AsmJit C++ API reference documentation generated by Doxygen.AsmJit library uses one global namespace called asmjit, which provides the whole functionality. Core functionality is within asmjit namespace and architecture specific functionality is always in its own namespace. For example asmjit::x86 provides both 32-bit and 64-bit X86 code generation.
AsmJit documentation is structured into groups. Groups can be followed in order to learn AsmJit, but knowledge from multiple groups is required to use AsmJit properly:
- It's important to understand that in order to learn AsmJit all groups are important. Some groups can be omitted if a particular tool is out of interest - for example Assembler users don't need to know about Builder, but it's not the opposite. Builder users should know about Assembler as it also uses operands, labels, and other concepts. Similarly Compiler users should know how both Assembler and Builder tools work.
Where To Start
AsmJit Core provides the following two classes that are essential from the code generation perspective:
- CodeHolder provides functionality to temporarily hold the generated code. It stores all the necessary information about the code - code buffers, sections, labels, symbols, and information about relocations.
- BaseEmitter provides interface used by emitter implementations. The interface provides basic building blocks that are then implemented by BaseAssembler, BaseBuilder, and BaseCompiler.
- Assembler - provides direct machine code generation.
- Builder - provides intermediate code generation that can be processed before it's serialized to BaseAssembler.
- Compiler - provides high-level code generation with built-in register allocation.
- FuncNode - provides insight into how function looks from the Compiler perspective and how it's stored in a node-list.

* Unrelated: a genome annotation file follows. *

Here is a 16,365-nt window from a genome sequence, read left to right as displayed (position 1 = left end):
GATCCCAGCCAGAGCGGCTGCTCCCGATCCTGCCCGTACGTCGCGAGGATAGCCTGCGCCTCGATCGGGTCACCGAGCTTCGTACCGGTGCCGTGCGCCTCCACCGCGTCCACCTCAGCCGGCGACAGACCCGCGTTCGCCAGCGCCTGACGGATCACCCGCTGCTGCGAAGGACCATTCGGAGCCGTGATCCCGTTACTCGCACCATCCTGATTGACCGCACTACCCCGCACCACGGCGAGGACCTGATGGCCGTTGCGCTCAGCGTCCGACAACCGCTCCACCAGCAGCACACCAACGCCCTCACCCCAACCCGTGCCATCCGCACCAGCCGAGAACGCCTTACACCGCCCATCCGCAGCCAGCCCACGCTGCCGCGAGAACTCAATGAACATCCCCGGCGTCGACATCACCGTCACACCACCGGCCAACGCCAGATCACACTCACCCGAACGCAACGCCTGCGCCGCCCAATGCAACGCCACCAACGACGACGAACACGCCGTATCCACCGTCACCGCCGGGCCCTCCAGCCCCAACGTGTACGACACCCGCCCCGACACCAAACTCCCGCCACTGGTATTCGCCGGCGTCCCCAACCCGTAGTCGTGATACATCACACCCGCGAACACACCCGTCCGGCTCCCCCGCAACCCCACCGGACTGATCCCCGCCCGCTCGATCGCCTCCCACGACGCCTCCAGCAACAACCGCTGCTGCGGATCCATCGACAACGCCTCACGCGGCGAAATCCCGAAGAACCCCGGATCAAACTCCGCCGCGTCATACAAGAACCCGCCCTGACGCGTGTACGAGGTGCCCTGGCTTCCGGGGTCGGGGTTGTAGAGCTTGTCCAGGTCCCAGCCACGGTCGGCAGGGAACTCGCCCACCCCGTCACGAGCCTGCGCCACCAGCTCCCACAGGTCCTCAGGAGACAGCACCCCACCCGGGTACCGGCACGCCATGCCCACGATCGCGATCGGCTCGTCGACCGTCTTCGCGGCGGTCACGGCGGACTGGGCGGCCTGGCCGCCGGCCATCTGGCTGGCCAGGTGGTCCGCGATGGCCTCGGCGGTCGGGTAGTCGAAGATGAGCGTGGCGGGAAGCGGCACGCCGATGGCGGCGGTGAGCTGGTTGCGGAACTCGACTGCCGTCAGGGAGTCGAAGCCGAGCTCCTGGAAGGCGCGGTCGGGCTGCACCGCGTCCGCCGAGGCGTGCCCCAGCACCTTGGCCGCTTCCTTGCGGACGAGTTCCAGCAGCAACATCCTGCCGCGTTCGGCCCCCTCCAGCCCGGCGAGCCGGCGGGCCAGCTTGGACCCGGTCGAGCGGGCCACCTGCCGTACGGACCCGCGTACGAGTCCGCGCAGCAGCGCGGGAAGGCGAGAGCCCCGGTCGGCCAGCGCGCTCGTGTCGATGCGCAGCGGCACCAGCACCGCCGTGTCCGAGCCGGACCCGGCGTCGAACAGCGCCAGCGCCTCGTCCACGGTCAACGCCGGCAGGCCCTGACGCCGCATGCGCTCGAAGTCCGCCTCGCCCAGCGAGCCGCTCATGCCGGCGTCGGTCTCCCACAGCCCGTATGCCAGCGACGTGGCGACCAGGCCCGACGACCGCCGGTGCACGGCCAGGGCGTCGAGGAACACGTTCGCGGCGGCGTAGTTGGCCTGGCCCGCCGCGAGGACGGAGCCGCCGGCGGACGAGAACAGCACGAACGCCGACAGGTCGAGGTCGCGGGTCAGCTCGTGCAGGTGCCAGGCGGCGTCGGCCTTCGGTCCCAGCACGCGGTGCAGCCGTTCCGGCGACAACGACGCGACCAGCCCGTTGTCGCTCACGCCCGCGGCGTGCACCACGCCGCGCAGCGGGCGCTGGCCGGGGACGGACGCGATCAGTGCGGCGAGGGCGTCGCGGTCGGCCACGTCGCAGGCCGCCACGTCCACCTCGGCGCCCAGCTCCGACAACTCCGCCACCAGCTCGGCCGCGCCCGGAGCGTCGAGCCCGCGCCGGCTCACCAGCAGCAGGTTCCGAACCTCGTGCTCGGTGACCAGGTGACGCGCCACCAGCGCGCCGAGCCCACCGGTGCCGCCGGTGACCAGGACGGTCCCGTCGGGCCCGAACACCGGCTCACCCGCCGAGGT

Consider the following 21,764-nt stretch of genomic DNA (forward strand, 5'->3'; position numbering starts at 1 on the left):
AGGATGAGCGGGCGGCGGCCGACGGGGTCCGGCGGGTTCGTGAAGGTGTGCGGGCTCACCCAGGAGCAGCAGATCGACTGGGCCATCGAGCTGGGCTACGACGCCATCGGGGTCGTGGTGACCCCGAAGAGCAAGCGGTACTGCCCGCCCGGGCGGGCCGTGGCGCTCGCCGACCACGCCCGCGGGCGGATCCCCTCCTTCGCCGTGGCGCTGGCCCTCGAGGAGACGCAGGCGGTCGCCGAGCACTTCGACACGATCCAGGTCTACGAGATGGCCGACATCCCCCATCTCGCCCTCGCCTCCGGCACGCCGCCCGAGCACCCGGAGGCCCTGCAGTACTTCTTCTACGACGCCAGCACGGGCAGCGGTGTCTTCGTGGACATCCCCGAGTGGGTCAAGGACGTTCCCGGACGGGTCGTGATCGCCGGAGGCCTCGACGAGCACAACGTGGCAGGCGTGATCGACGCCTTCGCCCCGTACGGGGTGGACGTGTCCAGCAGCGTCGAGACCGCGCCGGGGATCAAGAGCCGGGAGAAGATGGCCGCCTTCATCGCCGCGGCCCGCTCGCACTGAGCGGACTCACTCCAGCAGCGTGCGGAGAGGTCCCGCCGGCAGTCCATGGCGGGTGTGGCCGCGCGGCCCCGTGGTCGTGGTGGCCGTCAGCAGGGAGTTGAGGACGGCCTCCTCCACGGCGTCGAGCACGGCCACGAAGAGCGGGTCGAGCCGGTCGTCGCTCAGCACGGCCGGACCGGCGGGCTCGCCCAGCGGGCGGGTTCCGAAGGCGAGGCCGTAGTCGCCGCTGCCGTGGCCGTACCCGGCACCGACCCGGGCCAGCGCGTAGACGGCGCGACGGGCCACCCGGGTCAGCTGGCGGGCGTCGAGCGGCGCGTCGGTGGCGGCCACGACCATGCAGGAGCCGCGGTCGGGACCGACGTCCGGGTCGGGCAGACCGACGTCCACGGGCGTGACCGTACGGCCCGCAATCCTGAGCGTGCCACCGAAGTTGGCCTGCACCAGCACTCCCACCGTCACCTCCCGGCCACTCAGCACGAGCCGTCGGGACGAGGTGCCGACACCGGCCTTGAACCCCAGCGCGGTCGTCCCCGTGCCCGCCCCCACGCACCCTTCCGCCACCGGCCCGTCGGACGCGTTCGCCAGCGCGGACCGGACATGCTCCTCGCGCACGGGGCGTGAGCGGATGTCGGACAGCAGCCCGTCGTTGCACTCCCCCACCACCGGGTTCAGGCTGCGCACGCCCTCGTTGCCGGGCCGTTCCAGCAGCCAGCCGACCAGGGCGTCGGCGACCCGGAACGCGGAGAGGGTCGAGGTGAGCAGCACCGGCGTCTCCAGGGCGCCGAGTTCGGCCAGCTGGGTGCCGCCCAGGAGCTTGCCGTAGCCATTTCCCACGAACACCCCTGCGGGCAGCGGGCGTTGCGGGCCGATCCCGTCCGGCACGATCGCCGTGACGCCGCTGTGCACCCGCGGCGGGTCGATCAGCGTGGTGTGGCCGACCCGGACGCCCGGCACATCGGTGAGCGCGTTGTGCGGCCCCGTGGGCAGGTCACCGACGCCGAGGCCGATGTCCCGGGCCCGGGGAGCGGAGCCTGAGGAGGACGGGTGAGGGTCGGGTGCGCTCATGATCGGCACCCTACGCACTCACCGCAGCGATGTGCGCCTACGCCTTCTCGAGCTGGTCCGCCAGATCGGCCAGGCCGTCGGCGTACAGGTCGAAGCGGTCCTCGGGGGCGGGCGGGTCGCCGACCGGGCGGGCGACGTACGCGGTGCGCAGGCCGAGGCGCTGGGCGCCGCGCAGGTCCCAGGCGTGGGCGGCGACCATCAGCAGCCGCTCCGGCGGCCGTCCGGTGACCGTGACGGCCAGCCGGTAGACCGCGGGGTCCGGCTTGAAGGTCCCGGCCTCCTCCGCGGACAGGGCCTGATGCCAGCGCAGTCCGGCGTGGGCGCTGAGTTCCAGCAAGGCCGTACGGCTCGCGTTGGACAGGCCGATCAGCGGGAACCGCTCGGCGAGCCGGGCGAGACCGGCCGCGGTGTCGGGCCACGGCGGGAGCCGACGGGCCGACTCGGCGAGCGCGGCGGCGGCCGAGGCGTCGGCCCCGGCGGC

The following steps are recommended for all AsmJit users:
- Make sure that you use Logger, see Logging.
- Make sure that you use ErrorHandler, see Error Handling.
- Instruction validation in your debug builds can reveal problems too. AsmJit provides validation at instruction level that can be enabled via BaseEmitter::addDiagnosticOptions(). See DiagnosticOptions for more details.
- If you are a Compiler user, use diagnostic options and read carefully if anything suspicious pops out. Diagnostic options can be enabled via BaseEmitter::addDiagnosticOptions(). If unsure which ones to use, enable annotations and all debug options:
DiagnosticOptions::kRAAnnotate | DiagnosticOptions::kRADebugAll.
- Make sure you put a breakpoint into DebugUtils::errored() function if you have a problem with AsmJit returning errors during instruction encoding or register allocation. Having an active breakpoint there can help to reveal the origin of the error, to inspect variables and other conditions that caused it.
The reason for using Logger and ErrorHandler is that they provide a very useful information about what's happening inside emitters. In many cases the information provided by these two is crucial to quickly identify and fix issues that happen during development (for example wrong instruction, address, or register used). In addition, output from Logger is always necessary when filling bug reports. In other words, using logging and proper error handling can save a lot of time during the development and can also save users from submitting issues.